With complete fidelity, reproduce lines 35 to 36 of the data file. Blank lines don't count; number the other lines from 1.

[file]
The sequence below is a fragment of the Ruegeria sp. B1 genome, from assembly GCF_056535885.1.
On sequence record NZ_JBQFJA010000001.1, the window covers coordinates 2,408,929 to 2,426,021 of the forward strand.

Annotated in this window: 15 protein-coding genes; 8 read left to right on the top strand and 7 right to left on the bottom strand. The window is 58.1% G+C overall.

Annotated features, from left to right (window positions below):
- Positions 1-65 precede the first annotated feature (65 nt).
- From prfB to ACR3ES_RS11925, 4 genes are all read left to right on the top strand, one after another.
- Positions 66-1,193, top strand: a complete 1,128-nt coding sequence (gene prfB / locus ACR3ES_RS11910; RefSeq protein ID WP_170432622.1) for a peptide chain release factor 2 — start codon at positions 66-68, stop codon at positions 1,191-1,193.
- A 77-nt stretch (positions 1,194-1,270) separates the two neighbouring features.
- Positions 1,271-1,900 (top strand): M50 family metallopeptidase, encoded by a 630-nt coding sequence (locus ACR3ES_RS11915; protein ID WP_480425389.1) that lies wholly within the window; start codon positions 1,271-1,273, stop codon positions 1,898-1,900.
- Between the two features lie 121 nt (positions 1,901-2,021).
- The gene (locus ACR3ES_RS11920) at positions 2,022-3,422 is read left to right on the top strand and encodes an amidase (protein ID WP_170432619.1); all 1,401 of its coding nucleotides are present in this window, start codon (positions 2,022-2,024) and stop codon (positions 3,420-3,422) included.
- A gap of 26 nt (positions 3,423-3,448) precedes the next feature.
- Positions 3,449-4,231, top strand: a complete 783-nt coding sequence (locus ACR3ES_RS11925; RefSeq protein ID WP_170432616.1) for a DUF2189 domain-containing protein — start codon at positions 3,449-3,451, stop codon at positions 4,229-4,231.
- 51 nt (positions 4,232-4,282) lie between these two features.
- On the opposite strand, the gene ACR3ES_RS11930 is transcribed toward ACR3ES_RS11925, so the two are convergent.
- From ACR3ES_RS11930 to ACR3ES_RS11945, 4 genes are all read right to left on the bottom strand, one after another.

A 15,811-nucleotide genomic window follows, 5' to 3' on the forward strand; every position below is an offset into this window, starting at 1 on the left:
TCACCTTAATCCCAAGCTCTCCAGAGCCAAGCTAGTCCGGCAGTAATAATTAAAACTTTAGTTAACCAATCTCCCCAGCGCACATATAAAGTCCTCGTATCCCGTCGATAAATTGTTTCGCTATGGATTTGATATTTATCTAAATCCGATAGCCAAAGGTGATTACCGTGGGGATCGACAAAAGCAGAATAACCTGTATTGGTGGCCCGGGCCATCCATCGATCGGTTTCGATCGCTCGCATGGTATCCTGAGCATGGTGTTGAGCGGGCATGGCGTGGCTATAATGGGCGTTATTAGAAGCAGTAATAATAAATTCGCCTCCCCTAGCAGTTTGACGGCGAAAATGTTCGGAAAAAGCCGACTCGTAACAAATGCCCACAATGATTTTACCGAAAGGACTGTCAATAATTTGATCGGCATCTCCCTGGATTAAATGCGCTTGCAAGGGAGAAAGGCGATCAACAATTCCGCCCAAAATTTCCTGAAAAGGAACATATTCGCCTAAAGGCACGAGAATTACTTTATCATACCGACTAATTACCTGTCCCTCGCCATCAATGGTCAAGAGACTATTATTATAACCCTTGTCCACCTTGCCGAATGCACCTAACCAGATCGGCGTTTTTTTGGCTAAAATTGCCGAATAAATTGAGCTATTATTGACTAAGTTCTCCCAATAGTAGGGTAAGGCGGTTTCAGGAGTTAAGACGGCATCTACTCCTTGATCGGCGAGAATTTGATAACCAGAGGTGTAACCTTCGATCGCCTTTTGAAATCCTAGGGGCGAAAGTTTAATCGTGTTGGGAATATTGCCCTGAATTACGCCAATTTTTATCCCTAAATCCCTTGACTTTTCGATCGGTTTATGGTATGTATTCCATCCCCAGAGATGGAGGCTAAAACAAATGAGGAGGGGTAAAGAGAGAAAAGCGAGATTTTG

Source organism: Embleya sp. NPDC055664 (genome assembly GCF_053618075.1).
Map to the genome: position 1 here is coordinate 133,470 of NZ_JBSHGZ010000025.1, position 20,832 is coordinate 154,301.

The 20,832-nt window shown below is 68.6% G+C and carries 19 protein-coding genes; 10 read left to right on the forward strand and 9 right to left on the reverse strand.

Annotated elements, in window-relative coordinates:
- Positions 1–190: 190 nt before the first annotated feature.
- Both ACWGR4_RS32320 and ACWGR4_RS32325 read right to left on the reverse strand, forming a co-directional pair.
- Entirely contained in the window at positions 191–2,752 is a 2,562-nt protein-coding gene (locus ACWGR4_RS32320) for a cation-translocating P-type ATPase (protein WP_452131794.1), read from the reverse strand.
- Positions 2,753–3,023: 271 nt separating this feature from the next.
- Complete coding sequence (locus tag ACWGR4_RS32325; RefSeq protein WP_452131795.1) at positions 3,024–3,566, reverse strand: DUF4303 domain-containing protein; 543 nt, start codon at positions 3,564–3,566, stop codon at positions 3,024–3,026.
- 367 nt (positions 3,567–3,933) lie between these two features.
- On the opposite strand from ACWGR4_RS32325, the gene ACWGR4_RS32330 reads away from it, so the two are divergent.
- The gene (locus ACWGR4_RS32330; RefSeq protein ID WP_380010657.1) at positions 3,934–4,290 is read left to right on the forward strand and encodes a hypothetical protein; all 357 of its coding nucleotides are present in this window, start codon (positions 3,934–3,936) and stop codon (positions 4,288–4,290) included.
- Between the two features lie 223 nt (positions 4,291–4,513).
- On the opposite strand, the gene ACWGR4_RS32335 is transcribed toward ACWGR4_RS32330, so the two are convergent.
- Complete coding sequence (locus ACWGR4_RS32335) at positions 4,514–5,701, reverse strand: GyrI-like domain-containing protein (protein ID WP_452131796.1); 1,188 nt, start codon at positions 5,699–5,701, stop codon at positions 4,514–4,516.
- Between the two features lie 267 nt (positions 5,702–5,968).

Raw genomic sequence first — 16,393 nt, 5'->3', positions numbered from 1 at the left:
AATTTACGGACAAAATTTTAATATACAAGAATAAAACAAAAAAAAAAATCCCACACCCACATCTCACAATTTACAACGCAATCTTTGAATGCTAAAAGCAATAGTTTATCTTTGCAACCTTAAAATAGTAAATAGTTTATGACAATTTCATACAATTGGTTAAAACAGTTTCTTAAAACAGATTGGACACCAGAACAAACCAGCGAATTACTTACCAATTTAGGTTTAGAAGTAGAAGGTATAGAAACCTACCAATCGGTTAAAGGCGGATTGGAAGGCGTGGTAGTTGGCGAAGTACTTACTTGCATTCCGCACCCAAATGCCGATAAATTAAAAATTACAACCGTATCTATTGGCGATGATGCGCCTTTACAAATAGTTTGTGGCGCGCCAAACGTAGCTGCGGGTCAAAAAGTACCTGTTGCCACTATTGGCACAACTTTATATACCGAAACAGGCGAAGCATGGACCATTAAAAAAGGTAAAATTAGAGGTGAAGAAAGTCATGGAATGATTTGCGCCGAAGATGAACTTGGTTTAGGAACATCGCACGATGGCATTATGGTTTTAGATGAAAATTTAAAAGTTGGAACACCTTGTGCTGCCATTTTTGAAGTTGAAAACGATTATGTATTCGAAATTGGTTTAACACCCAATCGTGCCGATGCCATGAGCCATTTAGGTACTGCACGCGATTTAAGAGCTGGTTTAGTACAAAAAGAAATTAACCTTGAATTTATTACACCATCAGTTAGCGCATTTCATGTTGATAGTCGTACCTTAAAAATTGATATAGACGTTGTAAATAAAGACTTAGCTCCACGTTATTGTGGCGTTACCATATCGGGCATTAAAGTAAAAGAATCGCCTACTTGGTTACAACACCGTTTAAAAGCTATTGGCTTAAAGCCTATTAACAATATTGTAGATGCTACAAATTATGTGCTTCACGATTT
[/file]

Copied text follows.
Raw genomic sequence first — 16,393 nt, 5'->3', positions numbered from 1 at the left:
AATTTACGGACAAAATTTTAATATACAAGAATAAAACAAAAAAAAAAATCCCACACCCACATCTCACAATTTACAACGCAATCTTTGAATGCTAAAAGCAATAGTTTATCTTTGCAACCTTAAAATAGTAAATAGTTTATGACAATTTCATACAATTGGTTAAAACAGTTTCTTAAAACAGATTGGACACCAGAACAAACCAGCGAATTACTTACCAATTTAGGTTTAGAAGTAGAAGGTATAGAAACCTACCAATCGGTTAAAGGCGGATTGGAAGGCGTGGTAGTTGGCGAAGTACTTACTTGCATTCCGCACCCAAATGCCGATAAATTAAAAATTACAACCGTATCTATTGGCGATGATGCGCCTTTACAAATAGTTTGTGGCGCGCCAAACGTAGCTGCGGGTCAAAAAGTACCTGTTGCCACTATTGGCACAACTTTATATACCGAAACAGGCGAAGCATGGACCATTAAAAAAGGTAAAATTAGAGGTGAAGAAAGTCATGGAATGATTTGCGCCGAAGATGAACTTGGTTTAGGAACATCGCACGATGGCATTATGGTTTTAGATGAAAATTTAAAAGTTGGAACACCTTGTGCTGCCATTTTTGAAGTTGAAAACGATTATGTATTCGAAATTGGTTTAACACCCAATCGTGCCGATGCCATGAGCCATTTAGGTACTGCACGCGATTTAAGAGCTGGTTTAGTACAAAAAGAAATTAACCTTGAATTTATTACACCATCAGTTAGCGCATTTCATGTTGATAGTCGTACCTTAAAAATTGATATAGACGTTGTAAATAAAGACTTAGCTCCACGTTATTGTGGCGTTACCATATCGGGCATTAAAGTAAAAGAATCGCCTACTTGGTTACAACACCGTTTAAAAGCTATTGGCTTAAAGCCTATTAACAATATTGTAGATGCTACAAATTATGTGCTTCACGATTT